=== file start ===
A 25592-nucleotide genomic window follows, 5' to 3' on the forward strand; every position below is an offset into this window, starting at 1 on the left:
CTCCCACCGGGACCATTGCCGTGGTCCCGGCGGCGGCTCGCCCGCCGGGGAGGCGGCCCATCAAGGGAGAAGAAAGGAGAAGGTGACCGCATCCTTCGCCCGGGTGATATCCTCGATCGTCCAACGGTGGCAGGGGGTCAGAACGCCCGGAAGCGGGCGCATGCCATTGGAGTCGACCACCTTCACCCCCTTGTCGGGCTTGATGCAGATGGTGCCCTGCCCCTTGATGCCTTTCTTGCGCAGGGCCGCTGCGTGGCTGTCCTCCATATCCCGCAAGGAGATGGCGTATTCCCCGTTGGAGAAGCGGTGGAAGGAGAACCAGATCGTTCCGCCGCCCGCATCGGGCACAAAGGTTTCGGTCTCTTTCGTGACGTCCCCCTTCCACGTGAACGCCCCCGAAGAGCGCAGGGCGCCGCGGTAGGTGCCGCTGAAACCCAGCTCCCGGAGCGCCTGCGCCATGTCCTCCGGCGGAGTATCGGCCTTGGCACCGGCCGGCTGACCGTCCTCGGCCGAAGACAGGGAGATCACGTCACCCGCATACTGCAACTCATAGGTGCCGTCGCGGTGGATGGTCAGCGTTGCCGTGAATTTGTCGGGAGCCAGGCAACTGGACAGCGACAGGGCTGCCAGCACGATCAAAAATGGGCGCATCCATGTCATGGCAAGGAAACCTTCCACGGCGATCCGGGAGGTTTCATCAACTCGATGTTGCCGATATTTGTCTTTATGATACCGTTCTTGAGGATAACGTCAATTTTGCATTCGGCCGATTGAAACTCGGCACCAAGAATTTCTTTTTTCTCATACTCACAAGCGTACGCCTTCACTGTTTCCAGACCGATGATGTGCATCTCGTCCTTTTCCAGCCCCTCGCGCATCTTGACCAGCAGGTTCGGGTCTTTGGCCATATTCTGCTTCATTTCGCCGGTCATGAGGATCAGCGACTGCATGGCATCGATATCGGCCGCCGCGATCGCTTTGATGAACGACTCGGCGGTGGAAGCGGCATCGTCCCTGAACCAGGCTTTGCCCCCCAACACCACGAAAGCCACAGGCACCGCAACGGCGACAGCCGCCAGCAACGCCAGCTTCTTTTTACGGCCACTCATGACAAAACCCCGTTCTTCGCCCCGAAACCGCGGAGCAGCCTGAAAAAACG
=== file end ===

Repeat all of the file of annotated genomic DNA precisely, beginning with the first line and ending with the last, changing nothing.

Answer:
A 25592-nucleotide genomic window follows, 5' to 3' on the forward strand; every position below is an offset into this window, starting at 1 on the left:
CTCCCACCGGGACCATTGCCGTGGTCCCGGCGGCGGCTCGCCCGCCGGGGAGGCGGCCCATCAAGGGAGAAGAAAGGAGAAGGTGACCGCATCCTTCGCCCGGGTGATATCCTCGATCGTCCAACGGTGGCAGGGGGTCAGAACGCCCGGAAGCGGGCGCATGCCATTGGAGTCGACCACCTTCACCCCCTTGTCGGGCTTGATGCAGATGGTGCCCTGCCCCTTGATGCCTTTCTTGCGCAGGGCCGCTGCGTGGCTGTCCTCCATATCCCGCAAGGAGATGGCGTATTCCCCGTTGGAGAAGCGGTGGAAGGAGAACCAGATCGTTCCGCCGCCCGCATCGGGCACAAAGGTTTCGGTCTCTTTCGTGACGTCCCCCTTCCACGTGAACGCCCCCGAAGAGCGCAGGGCGCCGCGGTAGGTGCCGCTGAAACCCAGCTCCCGGAGCGCCTGCGCCATGTCCTCCGGCGGAGTATCGGCCTTGGCACCGGCCGGCTGACCGTCCTCGGCCGAAGACAGGGAGATCACGTCACCCGCATACTGCAACTCATAGGTGCCGTCGCGGTGGATGGTCAGCGTTGCCGTGAATTTGTCGGGAGCCAGGCAACTGGACAGCGACAGGGCTGCCAGCACGATCAAAAATGGGCGCATCCATGTCATGGCAAGGAAACCTTCCACGGCGATCCGGGAGGTTTCATCAACTCGATGTTGCCGATATTTGTCTTTATGATACCGTTCTTGAGGATAACGTCAATTTTGCATTCGGCCGATTGAAACTCGGCACCAAGAATTTCTTTTTTCTCATACTCACAAGCGTACGCCTTCACTGTTTCCAGACCGATGATGTGCATCTCGTCCTTTTCCAGCCCCTCGCGCATCTTGACCAGCAGGTTCGGGTCTTTGGCCATATTCTGCTTCATTTCGCCGGTCATGAGGATCAGCGACTGCATGGCATCGATATCGGCCGCCGCGATCGCTTTGATGAACGACTCGGCGGTGGAAGCGGCATCGTCCCTGAACCAGGCTTTGCCCCCCAACACCACGAAAGCCACAGGCACCGCAACGGCGACAGCCGCCAGCAACGCCAGCTTCTTTTTACGGCCACTCATGACAAAACCCCGTTCTTCGCCCCGAAACCGCGGAGCAGCCTGAAAAAACG